LV end diastolic pressure

19

•Sodium content in diet
• Excessive fluid intake
• Renal failure

all contribute to increased:

Preload

20

• Uncontrolled Hypertension
• Pulmonary embolism
• Severely dilated ventricle

all contribute to

increased AFterload

21

•Increased metabolism
•Fever
• Infection
• Anemia
• Tachycardia
• Hyperthyroidism
• Pregnancy
•Slow heart rate

all contribute to

increased HR

22

Acute MI
• Negative
 Inotrope 
• Alcohol

all contribute to

decreased contractility

23

What are the key components of the cycle of congestion in AHF

Myocardial ischemia--> worsening HF--> elevated LVEDP--> increased wall stress adn increased functiona MR--> myocardial oxygen deman--> back to ischemia

24

Role of the physician in Acute Heart Fail pts. 

1. Identify the etiology of acute heart failure
2. Appropriately treat acute heart failure to achieve a stable hemodynamic equilibrium.
3. Reverse (if possible) the exacerbating stimulus.

25

Assesment we need to perform on pt with AHF

• History and Physical Examination
• Laboratory Testing
• Echocardiogram (Non-Invasive Imaging)
• Swan-Ganz Catheter (Invasive hemodynamics)

26

What are some key questions to ask for in pt history in pt with AHF?

What do you eat for breakfast, lunch, dinner, snack, restaurants?
Do you weigh yourself every day?
How far can you walk?
How many pillows do you sleep with? Do you wake up short of breath?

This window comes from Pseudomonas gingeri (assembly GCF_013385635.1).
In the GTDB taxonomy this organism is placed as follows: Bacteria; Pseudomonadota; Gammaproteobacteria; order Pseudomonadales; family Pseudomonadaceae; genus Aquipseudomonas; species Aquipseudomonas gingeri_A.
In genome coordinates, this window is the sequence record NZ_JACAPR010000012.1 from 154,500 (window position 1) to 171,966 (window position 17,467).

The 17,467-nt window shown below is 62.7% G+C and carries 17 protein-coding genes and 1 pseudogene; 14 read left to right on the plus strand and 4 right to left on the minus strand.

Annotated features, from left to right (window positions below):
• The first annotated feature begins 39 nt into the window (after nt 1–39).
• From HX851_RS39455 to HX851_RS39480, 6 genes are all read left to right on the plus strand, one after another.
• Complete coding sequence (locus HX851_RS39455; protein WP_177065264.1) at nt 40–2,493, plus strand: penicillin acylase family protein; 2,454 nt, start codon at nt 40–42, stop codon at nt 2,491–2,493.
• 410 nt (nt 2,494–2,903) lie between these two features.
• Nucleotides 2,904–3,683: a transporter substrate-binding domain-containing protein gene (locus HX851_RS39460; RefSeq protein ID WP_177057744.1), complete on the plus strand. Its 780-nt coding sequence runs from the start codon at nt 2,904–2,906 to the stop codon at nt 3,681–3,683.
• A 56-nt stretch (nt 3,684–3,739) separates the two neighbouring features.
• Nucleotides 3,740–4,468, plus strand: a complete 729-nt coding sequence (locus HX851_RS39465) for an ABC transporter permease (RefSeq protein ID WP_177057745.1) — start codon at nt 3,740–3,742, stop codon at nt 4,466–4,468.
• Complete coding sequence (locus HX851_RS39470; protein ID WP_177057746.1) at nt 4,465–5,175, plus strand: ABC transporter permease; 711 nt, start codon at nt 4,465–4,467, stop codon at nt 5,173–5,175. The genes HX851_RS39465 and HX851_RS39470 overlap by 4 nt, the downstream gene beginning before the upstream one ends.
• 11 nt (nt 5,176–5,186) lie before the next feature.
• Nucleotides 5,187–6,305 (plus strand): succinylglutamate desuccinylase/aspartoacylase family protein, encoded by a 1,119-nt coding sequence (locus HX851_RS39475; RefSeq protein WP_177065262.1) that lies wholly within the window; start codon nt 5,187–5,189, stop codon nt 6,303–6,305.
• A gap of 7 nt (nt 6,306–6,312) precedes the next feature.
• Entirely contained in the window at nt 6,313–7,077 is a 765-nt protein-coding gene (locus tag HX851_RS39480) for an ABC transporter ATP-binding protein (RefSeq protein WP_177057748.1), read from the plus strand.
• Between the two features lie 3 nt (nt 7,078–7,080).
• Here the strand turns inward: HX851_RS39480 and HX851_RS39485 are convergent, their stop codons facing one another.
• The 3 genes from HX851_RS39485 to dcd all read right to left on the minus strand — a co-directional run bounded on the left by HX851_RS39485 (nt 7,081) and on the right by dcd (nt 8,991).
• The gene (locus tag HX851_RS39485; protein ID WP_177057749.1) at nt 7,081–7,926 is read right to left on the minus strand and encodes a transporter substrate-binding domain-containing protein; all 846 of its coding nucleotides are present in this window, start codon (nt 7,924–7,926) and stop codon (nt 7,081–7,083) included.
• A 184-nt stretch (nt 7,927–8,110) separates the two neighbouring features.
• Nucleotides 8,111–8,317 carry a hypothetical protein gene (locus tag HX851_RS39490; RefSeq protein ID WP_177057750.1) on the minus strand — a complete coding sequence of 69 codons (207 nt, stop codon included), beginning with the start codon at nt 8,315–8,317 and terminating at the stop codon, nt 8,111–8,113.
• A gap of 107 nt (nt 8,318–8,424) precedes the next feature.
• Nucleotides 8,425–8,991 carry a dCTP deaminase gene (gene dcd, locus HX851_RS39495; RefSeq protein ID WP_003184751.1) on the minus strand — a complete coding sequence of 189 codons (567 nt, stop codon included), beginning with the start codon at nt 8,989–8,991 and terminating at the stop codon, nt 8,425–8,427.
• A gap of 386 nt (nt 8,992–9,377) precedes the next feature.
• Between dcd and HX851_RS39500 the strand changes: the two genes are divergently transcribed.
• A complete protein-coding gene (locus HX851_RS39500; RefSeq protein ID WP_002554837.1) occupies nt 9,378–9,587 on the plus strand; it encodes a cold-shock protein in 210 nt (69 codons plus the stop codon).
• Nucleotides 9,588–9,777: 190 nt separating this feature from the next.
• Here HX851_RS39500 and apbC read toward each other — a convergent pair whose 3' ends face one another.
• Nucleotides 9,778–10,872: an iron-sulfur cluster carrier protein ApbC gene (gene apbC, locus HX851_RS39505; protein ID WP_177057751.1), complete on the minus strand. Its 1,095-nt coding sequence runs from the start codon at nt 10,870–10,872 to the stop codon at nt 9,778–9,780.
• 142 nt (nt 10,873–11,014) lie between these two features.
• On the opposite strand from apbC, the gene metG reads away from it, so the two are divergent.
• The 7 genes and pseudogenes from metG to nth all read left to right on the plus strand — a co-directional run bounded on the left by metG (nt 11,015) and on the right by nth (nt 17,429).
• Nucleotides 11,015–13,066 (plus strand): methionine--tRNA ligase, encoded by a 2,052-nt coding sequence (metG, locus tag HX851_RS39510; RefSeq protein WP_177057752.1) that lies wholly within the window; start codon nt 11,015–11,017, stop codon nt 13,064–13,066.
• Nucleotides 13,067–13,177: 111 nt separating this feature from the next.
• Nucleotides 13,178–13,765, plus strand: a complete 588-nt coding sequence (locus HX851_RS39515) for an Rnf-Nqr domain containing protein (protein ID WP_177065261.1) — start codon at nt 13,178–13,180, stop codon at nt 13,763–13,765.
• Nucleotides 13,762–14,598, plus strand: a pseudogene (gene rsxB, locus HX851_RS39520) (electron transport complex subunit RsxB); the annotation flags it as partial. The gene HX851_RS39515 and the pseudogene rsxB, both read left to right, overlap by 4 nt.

Any recent changes to your medication?
Do you have chest pain?

27

What types of murmurs will we hear on pt with AHF?

Mitral regurgitation (Don’t rule out papillary rupture)
Crescendo-decrescendo murmur of Aortic stenosis
S3 Gallop 
P2 “knock” suggests RV volume or pressure overload

28

P2 “knock” suggests 

RV volume or pressure overload

29

Crescendo-decrescendo murmur is classic for:

 Aortic stenosis

30

What are findings seen in AHF pts as far as:

jugular veins

pulmonary exam

pulse rates

Distended jugular veins
Pulmonary: Tachypnea, inspiratory crackles
Lower extremity edema
Decreased pulses intermittent pulses

31

Your attending tells you to get the BP of a pt recently admitted for AHF, you get a SBP of 110mmHg... is this concerning?

Hypotension: SBP <115 mmHg predictive of increased mortality on presentation
 

32

Pt with ACF will be 

hot and sweaty or cold and clammy

Bradycardic or tachypnic

Cold clammy skin
Tachycardia

33

What are the two best predictors of event free survival in AHF pts?

third heart sound and JVP... if we can't make these go away, prognosis is very bad. 

34

What is Brain natiuretic peptide or Nt-pro-BNP a marker of

 Produced in the atria and ventricles in response to stretch.

35

When we get a basic metabolic panel in AHF pts, what are we assessing? What are our key markers?

Assess renal function and electrolyte imbalance
Elevated BUN (>43mg/dL) and elevated Creatinine most predictive of increased risk of mortality.
 

36

Why do we perform a CBC in AHF?

 Evaluate for anemia or hemoconcentration
 

37

Chest X Ray is taken in pt with AHF to check for:

pulmonary edema